Military judge’s rejection of DNA evidence is upheld by the Court of Appeals for the Armed Forces.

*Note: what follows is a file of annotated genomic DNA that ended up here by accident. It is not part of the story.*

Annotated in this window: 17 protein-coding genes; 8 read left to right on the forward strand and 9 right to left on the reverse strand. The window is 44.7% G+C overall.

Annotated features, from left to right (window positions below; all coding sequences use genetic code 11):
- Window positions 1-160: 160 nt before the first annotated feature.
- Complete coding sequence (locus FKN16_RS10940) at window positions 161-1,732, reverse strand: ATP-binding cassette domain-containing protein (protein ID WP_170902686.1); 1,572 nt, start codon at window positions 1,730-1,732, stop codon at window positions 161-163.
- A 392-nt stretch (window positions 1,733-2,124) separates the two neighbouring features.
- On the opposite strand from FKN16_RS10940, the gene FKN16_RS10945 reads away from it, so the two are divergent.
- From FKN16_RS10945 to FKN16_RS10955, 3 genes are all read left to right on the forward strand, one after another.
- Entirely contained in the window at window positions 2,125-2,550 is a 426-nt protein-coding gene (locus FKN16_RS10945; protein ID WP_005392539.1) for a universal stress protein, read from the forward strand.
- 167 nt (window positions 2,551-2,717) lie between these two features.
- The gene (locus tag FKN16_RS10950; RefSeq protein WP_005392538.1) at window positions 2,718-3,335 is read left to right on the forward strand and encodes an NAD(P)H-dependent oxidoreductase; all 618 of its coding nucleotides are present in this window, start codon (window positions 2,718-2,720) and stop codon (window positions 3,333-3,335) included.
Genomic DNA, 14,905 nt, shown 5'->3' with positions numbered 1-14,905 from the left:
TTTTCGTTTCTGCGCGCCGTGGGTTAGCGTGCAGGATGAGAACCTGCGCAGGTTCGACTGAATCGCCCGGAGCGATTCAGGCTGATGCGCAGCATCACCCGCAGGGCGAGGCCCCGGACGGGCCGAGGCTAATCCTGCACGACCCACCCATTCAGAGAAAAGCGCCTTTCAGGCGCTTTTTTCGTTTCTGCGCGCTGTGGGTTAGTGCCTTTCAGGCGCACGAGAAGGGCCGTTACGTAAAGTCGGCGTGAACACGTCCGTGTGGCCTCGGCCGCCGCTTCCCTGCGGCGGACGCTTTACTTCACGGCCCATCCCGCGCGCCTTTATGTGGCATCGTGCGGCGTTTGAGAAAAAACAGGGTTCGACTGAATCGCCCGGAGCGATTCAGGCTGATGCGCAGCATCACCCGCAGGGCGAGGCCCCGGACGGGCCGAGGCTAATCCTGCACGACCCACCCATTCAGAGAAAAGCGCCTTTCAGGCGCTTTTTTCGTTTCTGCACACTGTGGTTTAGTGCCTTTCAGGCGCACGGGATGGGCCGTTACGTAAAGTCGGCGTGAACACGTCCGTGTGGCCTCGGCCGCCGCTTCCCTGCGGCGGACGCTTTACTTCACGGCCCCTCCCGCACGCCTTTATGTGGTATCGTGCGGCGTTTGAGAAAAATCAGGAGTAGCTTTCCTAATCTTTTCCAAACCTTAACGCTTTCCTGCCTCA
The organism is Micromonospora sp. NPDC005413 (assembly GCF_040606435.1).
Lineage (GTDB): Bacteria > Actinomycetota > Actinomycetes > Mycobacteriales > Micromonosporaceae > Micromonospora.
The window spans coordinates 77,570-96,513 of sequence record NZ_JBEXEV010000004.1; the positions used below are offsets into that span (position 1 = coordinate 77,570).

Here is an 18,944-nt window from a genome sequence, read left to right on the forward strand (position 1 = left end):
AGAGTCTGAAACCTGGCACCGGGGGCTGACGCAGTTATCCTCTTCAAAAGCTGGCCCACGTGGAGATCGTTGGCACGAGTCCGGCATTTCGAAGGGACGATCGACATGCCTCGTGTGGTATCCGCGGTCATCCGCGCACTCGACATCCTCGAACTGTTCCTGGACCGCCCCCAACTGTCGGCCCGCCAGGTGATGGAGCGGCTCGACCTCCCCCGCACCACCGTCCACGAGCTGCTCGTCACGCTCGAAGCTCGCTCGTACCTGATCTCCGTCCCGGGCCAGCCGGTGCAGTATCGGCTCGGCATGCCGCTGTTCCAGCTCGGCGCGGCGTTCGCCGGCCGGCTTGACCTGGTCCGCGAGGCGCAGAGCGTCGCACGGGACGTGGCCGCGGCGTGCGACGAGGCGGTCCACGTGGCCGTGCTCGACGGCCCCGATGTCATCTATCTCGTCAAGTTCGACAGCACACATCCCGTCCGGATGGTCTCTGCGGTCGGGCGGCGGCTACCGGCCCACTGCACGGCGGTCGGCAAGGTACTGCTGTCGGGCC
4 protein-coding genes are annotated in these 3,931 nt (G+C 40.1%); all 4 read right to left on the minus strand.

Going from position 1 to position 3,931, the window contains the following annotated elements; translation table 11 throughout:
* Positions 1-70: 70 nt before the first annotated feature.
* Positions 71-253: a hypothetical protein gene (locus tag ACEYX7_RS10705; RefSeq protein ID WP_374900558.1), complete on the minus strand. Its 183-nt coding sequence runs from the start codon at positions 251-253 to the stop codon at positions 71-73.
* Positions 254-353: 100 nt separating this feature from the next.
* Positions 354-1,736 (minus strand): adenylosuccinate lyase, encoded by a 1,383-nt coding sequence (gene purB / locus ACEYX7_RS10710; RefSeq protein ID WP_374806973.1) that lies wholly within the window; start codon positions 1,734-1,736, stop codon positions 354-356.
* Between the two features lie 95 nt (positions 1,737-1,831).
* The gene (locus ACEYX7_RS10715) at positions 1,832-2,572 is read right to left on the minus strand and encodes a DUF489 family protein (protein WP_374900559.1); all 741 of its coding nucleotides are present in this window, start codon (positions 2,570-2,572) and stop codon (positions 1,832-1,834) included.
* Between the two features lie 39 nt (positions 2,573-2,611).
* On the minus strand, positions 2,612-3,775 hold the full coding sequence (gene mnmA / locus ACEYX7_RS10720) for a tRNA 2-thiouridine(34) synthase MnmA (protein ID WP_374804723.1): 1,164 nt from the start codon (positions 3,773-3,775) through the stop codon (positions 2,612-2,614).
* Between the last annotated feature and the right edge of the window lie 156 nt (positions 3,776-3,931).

DNA evidence can make or break a case for the government. In United States v. Henning, it definitely became a huge issue for the government. In this case, an Army Major was charged with several Article 120 offenses for allegedly sexually assaulting and raping a woman. DNA was found on her underwear and the Kansas City lab that tested it concluded that Major Henning was a “possible contributor” to a minor profile found in the DNA. The lab further concluded that “[t]he expected frequency of potential contributors to the alleles present in [the DNA sample taken from the underwear] is one in 220 unrelated individuals.” The defense objected to the admission of the evidence on the grounds that the “modified version” of the formula used by the Kansas City lab was unreliable. The military judge agreed with the defense and refused to allow the government to enter the DNA evidence at the court-martial. The Government appealed the military judge’s opinion on the spot using an interlocutory appeal. The Army Court of Criminal Appeals (ACCA) sided with the government and ruled that the military judge erred in his ruling and abused his discretion in excluding the DNA evidence. This decision was then appealed to the Court of Appeals for the Armed Forces (CAAF). CAAF reviewed the issue and the military judge’s original ruling and sided with appellant. CAAF held that ACCA’s decision was wrong and that the military judge did not in fact abuse his discretion in excluding the evidence at the court-martial. This case shows that DNA evidence is complicated and you need the right advocate by your side to understand its significance and to be ready to object at the appropriate moments. Additionally, it shows that courts disagree and you should not give up on a valid appeal. In this case, CAAF went against the ruling made by its lower court ACCA, ruling in favor of the appellant. If you want to appeal an issue relating to DNA in your court-martial or some other issue, you need an advocate who has a lot of experience with military appeals. I have that experience. If you or your loved one is facing a court-martial or wants to appeal his court-martial, call now and we will talk through the evidence together. To speak to an experienced court-martial and military defense attorney, call Bill Cassara at 706-860-5769 for a free consultation.